'You Must Be Crazy If You're Going to Therapy'
Whenever we lose someone special to us, we try to go back in time and figure out what happened. In Kinchin's book "Post Traumatic Stress Disorder: The Invisible Injury" (revised 2005) he uses the Oxford English Dictionary definition of trauma: 'a powerful shock that may have long lasting consequences' and further suggests that the event only has to be 'perceived traumatic by the victim' (Kinchin, 2:2005) I truly believe that losing a loved one can cause traumatic stress if it is sudden, unexpected or when you cannot find a place in reality to explain why it happened. I still don't understand why it had to be mum that is gone. It may sound awful, but I often question why other people are still here and she is gone. Dictators, rapists, extended family members...the list goes on.
It hurts to look back at the wonderful memories with mum. I try to look at her pictures and watch family videos everyday, but not everyone can do that as it may become painful. I visit her at the cemetery and find it odd that I can speak to an empty open space and have no one reply back. Sometimes I feel like an idiot, but mainly I feel comfortable, as though I know she is listening. What makes it more painful is the idea that her physical body is only a few feet away in the ground and it feels nauseating, odd and surreal. Did this actually happen? I have often thought about digging up the ground with my bare hands and seeing her, I know that this is crazy but I miss her beyond normal reasoning.
Many people have suggested going to see a therapist to discuss my 'feelings'. I disapprove of this for several reasons. I do not think that hashing out everything at the moment will do anything but torture me. I have been to therapy before when I battled with depression 4 years ago, I am not ashamed of admitting that. I am aware of all of the Cognitive Behavioural Therapy suggestions that will be given to me and I have been trying to use them. Writing helped back then, and it is doing the same now. Eventually if I want to speak to someone, I know the option is available. I am just not sure I want to do it.
Hockley and Fadina (109:2015) suggest that there is still a social stigma attached to therapy, the idea that there is an 'inane belief that you must be crazy if you're in therapy' and it is difficult to remove this negative stigma in society. This is especially so in my Iraqi culture. I remember after my mum passed away that my aunty decided to remember how many difficult negative things she thought mum went through in her life, a trait I think I have learnt from her. She suggested that my mother used to cry heavily when she dropped me off at 'that place' (my aunt would refuse to use the word therapy) and therefore placed a negative stigma around it, making me attach a negative memory to the idea of going to speak to someone, putting me off completely. Our culture like many others, is clearly still very uninformed about mental health.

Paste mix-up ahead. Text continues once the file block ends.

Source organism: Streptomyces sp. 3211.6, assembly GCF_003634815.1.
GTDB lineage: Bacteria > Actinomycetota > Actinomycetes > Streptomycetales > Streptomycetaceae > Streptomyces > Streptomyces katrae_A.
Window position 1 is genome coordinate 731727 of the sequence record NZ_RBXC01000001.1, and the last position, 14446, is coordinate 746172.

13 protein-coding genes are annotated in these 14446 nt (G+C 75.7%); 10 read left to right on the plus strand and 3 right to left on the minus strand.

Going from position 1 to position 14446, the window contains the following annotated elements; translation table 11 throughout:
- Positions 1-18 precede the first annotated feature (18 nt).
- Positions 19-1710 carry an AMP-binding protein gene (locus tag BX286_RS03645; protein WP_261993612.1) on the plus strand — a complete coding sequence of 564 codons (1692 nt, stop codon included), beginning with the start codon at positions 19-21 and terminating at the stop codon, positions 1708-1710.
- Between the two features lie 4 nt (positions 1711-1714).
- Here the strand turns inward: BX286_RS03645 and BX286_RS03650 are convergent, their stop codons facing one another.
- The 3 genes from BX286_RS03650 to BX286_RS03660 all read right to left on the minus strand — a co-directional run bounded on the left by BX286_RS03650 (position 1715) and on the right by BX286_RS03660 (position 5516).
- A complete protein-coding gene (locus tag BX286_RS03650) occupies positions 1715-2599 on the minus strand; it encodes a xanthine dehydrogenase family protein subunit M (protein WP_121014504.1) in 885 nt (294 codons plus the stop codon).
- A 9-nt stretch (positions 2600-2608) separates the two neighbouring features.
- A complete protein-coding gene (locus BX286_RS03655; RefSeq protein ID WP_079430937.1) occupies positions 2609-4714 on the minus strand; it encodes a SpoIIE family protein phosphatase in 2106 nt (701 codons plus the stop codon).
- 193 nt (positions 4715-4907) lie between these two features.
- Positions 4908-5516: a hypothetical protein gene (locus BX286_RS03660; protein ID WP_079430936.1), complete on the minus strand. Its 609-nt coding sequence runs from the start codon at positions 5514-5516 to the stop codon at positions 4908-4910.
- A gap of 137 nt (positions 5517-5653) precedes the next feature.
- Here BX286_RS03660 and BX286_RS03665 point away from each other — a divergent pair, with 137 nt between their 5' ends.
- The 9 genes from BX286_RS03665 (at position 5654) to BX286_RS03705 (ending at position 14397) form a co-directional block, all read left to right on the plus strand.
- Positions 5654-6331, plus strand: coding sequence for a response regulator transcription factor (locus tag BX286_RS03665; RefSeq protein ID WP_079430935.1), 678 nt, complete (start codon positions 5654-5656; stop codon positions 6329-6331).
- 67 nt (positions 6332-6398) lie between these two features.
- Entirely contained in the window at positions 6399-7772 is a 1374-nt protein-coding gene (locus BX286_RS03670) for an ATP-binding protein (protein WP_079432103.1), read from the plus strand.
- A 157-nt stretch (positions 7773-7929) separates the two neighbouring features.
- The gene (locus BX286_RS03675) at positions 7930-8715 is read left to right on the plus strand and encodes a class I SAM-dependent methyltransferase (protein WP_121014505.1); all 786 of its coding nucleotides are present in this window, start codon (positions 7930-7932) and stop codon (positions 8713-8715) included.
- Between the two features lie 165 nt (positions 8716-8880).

Communication is Key
I'm not sure for how long I will turn to writing. At present it is helping and is the only thing I don't feel guilty about doing. I am aware that divulging too much information can either worry people, make people think negative things about you or could just be seen as attention seeking. For the majority of my life, I really couldn't care less what people thought about these things. If you have a love for something, do it, milk it, do it until the cows come home. People will always be people: negative regardless.
Communicating my feelings has never felt so easy. People listen and try to understand where you are coming from. Speaking to people who have already lost a parent is sadly one of the most comforting things. They just get it. They get it all. They understand the pain in ways that we don't need to express physically. There is a sort of karma, an energy, an aura if you like, which brings us mentally together without having to speak a word. I truly believe in the power of karma, of positive and negative energy in and around you. When we were growing up we were always warned by people of our culture to be careful of the 'evil eye', of people negatively trying to influence our lives. In some way, I truly do believe that the jealousy of others, is what took mum away.
So as a mark of respect to her, Black will remain my staple wardrobe choice for a while. For how long exactly will not be easy to decide or determine but I will try my best. Humans are fickle, we change and are influenced by many things. But respect, is something you cannot buy in a shop or trade for the world and mama deserves the highest mark of respect, regardless of whether it be in clothes, our behaviour or in honouring her memory, anything we can do, we will try our hardest. We lost a Queen who really did have heaven under her feet and still deserves the very best in life and the hereafter.